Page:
Establishing the 9/11 Victim Compensation Fund: A Prompt Response
The history of the 9/11 Victim Compensation Fund began on September 22, 2001, just days after the terrorist attacks took nearly 3,000 lives. The fund was created by an act of Congress to provide compensation for those who were injured or lost loved ones in the September 11th, 2001 terrorist attacks or the immediate aftermath. Twenty years later, the VCF continues to serve the 9/11 community to ensure each eligible responder and survivor is fairly compensated for their 9/11-related health conditions.
Although the original 9/11 Victim Compensation Fund closed in December 2003, the VCF was later reopened. As responders and survivors continued to develop severe illnesses from exposure to the toxins in the dust cloud, the fund expanded several times until it was permanently authorized in 2019 — and fully funded through 2090.
The Original 9/11 Victim Compensation Fund
Less than two weeks after the September 11th terrorist attacks, Congress enacted the Air Transportation Safety and System Stabilization Act. The Act provided relief to the airline industry for the financial loss it suffered related to the terrorist attacks and to prevent them from going bankrupt.
A specific provision in the Act also allowed responders and survivors — and families who lost loved ones — to receive compensation for physical injuries sustained as a result of the terrorist-related airplane crashes. By filing a claim with the VCF, the person agreed to waive their right to file a lawsuit against the airlines.
The original VCF operated until its closing in December 2003. It paid out a total of $7.049 billion to 5,560 claimants.
The James Zadroga 9/11 Health and Compensation Act of 2010
The second phase in the history of the 9/11 Victim Compensation Fund commenced when the VCF was reopened in 2011 as a result of President Obama signing the James Zadroga 9/11 Health and Compensation Act of 2010 into law. The reopened VCF provided financial benefits for those who developed 9/11-related illnesses in connection with the rescue, recovery, and debris removal work in the aftermath of the attacks, between September 11, 2001 and May 30, 2002. Those who lived, worked, or went to school in the area south of Canal Street could also receive compensation for 9/11-related illnesses if they met the VCF eligibility requirements.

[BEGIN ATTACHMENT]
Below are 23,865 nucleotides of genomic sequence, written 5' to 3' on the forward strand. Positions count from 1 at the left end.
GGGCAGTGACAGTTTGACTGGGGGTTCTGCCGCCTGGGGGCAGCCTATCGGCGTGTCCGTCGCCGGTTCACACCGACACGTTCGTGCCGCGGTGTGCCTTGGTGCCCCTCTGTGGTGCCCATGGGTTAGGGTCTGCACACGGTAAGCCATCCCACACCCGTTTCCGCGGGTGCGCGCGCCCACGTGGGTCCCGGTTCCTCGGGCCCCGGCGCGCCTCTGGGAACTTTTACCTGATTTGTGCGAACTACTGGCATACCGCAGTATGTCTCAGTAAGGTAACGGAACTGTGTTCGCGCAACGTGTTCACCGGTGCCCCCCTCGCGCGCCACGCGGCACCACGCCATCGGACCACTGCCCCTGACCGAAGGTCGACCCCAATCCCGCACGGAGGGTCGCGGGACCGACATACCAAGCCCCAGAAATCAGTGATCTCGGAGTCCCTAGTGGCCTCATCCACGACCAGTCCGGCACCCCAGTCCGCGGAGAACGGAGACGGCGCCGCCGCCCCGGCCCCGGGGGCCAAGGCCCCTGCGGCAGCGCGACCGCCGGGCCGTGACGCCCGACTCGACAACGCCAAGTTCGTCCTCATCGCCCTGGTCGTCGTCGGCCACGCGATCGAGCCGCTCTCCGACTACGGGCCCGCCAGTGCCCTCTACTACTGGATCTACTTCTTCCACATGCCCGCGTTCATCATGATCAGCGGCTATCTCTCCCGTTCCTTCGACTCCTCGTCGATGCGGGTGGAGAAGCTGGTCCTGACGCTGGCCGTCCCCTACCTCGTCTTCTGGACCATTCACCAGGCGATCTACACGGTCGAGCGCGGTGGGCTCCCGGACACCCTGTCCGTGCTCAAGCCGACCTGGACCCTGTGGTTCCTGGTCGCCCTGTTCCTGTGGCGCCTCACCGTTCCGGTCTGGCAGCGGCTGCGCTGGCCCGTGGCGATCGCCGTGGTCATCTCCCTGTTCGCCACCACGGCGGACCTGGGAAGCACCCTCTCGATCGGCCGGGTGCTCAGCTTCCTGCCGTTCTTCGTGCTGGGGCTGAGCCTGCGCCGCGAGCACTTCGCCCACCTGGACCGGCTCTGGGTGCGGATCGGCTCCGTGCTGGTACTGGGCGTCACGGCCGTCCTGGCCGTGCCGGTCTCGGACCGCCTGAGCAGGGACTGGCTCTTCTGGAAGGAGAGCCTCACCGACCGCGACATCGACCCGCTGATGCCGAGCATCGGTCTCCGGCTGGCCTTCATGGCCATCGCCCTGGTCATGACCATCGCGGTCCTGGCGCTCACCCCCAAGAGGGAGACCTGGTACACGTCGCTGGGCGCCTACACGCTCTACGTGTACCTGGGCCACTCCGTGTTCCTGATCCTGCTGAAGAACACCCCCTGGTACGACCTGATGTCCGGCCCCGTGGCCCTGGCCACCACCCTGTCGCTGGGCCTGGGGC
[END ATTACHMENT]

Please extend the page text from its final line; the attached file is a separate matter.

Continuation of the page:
Additionally, the Zadroga Act established the WTC Health Program to provide medical monitoring and treatment for responders and survivors with eligible 9/11-related health conditions.
Initially, the reopened VCF only allowed for new claims to be filed through October 3, 2016. It was reauthorized in December 2015, extending the period to file a claim for five more years. The reauthorization law also made several changes to the VCF’s procedures and policies, including placing caps on non-economic loss claims and prioritizing claims for victims suffering the most debilitating conditions.
Due to the increased number of claims submitted, the Special Master determined in February 2019 that the VCF lacked adequate funding to pay out on all pending and future claims. As a result of the funding deficiencies, the Special Master announced that the VCF’s policies would be modified and compensation awards would be reduced.
However, the VCF funding issue was resolved with the passing of the VCF Permanent Authorization Act.
The VCF Permanent Authorization Act
In July 2019, President Trump signed into law The Never Forget the Heroes: James Zadroga, Ray Pfeifer, and Luis Alvarez Permanent Authorization of the September 11th Victim Compensation Fund — also known as the VCF Permanent Authorization Act. The Act requires the VCF to provide additional payment to any responder or survivor affected by the award reductions and extended the VCF’s claim filing deadline until October 1, 2090.
The Permanent Authorization Act ensures that the VCF is fully funded into the future to serve the 9/11 community for decades to come. With the passage of the Act, every eligible responder or survivor who suffers from a certified 9/11-related health condition can be assured that they will be compensated for their losses.
Contact a 9/11 Victim Compensation Fund Attorney
If you were a survivor or responder who developed an eligible 9/11-related health condition, you may be entitled to compensation from the 9/11 Victim Compensation Fund. The Dearie Law Firm, P.C. has represented thousands of first responders, firemen, police officers, volunteers, office workers, and New York City residents who suffered illnesses related to the 9/11 terrorist attacks, helping them navigate the complex VCF regulations and procedures. Having secured over $150 million in VCF compensation for our clients throughout the history of the 9/11 Victim Compensation Fund, we are committed to ensuring each client is awarded the maximum compensation they’re entitled to receive for their certified 9/11-related illnesses. Contact us for a consultation.